First, make sure you have the correct tools. I like to layout the tools I think I am going to use, as well as some grease and paper towels. If your bike is especially dirty maybe some cleaning solution as well. I find laying out a clean organized workspace makes working on the hardest jobs easier, especially since you know where to find your tools fast. This process is called knolling. If you want to nerd out on some tool slang and how to be an organized mechanic, look that up.

How to Service Your Bottom Bracket

Tools needed to work on a E*Thirteen threaded bottom cracket: Park Tool BBT-9, E*Thirteen Bottom Bracket Tool, Park Tool TTH-8, Teflon Tape, and Sizors

2. Remove Crankarm

Next, you will remove your crankarm. Most new cranks only have one crankarm that is removable, so make sure you are going to remove the correct one. Most cranks use an 8mm hex wrench and also most new cranks are self-extracting. This means that you will need to loosen your crank and continue to loosen the crank until it comes off. You will find some resistance even after you have broken the initial bolt, as the bolt is backing up into the crankarm itself and pushing the arm away from the spindle. If your cranks are not self-extracting, you will need the corresponding crank arm extractor tool, so pretty much two types here.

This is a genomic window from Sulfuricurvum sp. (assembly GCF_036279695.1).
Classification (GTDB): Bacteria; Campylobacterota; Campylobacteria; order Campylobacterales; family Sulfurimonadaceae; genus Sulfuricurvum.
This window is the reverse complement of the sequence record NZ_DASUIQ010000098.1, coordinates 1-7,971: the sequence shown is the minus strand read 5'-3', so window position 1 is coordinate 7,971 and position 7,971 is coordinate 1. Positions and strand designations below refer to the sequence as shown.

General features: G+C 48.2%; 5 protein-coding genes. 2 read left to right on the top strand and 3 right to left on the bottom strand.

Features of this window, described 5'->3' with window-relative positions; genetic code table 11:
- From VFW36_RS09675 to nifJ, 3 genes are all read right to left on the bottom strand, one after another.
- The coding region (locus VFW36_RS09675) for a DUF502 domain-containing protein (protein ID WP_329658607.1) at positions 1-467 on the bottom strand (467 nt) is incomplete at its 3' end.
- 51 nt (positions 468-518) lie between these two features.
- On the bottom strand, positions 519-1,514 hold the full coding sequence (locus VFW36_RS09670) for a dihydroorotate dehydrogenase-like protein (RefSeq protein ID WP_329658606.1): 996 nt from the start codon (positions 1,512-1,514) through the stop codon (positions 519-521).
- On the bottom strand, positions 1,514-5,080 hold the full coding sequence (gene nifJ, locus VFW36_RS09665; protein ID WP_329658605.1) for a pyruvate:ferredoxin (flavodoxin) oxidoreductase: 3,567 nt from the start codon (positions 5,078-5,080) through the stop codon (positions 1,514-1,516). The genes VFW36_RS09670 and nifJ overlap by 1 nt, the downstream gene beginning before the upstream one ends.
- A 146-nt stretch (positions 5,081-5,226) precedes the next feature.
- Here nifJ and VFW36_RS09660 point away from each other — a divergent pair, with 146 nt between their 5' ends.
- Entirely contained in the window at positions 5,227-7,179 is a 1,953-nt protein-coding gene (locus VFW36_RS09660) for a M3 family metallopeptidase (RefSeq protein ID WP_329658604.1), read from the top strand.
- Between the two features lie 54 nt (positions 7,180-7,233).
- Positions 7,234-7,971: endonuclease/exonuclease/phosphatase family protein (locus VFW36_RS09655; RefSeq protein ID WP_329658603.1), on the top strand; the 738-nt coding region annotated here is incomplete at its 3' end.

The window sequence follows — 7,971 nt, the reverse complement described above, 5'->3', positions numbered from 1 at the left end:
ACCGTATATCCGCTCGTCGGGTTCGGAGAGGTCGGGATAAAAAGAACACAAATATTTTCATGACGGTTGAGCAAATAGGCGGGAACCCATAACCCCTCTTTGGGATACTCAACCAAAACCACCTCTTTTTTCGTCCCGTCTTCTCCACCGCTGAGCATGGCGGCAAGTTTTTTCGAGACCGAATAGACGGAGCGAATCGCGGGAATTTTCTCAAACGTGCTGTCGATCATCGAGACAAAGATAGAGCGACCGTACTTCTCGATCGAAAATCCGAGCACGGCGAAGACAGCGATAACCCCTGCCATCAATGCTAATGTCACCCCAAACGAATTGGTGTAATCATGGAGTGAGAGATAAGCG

How To Remove, Grease, and Install Bottom Brackets

3. Pull Spindle and Cranks, Keep Spacers and Dust Caps in Order

Pull out the spindle and the other crank arm you didn’t remove. I suggest keeping this spindle and crankarm together, as most are not supposed to come apart. As you pull the spindle, take a good look at what spacers you have and where they belong. Oftentimes, you will have two dust covers for your bearings. Also, check which way those were pressed against the bearing, as well as what spacers and on what side. You will want to make sure those stay in that order and put them back on just how they were. As you pull each spacer, dust cover, and spindle, take some time and clean all those parts before setting them on the bench. Not only will you be putting down clean parts, but you can inspect these parts to see what might be damaged.